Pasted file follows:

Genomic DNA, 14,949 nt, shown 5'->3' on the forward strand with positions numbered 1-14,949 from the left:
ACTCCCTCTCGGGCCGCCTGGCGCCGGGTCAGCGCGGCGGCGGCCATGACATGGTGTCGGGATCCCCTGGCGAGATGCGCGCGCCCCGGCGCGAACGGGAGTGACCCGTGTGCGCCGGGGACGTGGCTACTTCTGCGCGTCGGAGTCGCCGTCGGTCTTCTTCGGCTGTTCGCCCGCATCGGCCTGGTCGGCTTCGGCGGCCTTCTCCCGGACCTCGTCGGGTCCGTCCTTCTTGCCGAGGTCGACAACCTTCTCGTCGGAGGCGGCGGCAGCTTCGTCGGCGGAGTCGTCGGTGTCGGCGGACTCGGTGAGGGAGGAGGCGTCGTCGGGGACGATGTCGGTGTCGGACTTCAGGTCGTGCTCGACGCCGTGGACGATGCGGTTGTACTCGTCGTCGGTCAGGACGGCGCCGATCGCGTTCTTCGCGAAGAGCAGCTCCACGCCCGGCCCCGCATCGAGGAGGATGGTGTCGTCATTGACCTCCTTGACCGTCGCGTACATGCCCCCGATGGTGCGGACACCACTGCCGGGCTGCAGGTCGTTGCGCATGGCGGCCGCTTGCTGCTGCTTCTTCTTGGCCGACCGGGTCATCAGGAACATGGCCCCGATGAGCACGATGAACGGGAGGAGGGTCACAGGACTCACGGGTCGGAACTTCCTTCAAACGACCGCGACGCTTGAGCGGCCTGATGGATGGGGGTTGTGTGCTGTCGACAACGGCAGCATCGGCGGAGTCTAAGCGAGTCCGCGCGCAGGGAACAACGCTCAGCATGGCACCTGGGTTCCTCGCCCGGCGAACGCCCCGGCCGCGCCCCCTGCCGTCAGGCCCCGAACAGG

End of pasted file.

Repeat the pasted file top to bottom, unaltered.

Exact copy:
Genomic DNA, 14,949 nt, shown 5'->3' on the forward strand with positions numbered 1-14,949 from the left:
ACTCCCTCTCGGGCCGCCTGGCGCCGGGTCAGCGCGGCGGCGGCCATGACATGGTGTCGGGATCCCCTGGCGAGATGCGCGCGCCCCGGCGCGAACGGGAGTGACCCGTGTGCGCCGGGGACGTGGCTACTTCTGCGCGTCGGAGTCGCCGTCGGTCTTCTTCGGCTGTTCGCCCGCATCGGCCTGGTCGGCTTCGGCGGCCTTCTCCCGGACCTCGTCGGGTCCGTCCTTCTTGCCGAGGTCGACAACCTTCTCGTCGGAGGCGGCGGCAGCTTCGTCGGCGGAGTCGTCGGTGTCGGCGGACTCGGTGAGGGAGGAGGCGTCGTCGGGGACGATGTCGGTGTCGGACTTCAGGTCGTGCTCGACGCCGTGGACGATGCGGTTGTACTCGTCGTCGGTCAGGACGGCGCCGATCGCGTTCTTCGCGAAGAGCAGCTCCACGCCCGGCCCCGCATCGAGGAGGATGGTGTCGTCATTGACCTCCTTGACCGTCGCGTACATGCCCCCGATGGTGCGGACACCACTGCCGGGCTGCAGGTCGTTGCGCATGGCGGCCGCTTGCTGCTGCTTCTTCTTGGCCGACCGGGTCATCAGGAACATGGCCCCGATGAGCACGATGAACGGGAGGAGGGTCACAGGACTCACGGGTCGGAACTTCCTTCAAACGACCGCGACGCTTGAGCGGCCTGATGGATGGGGGTTGTGTGCTGTCGACAACGGCAGCATCGGCGGAGTCTAAGCGAGTCCGCGCGCAGGGAACAACGCTCAGCATGGCACCTGGGTTCCTCGCCCGGCGAACGCCCCGGCCGCGCCCCCTGCCGTCAGGCCCCGAACAGG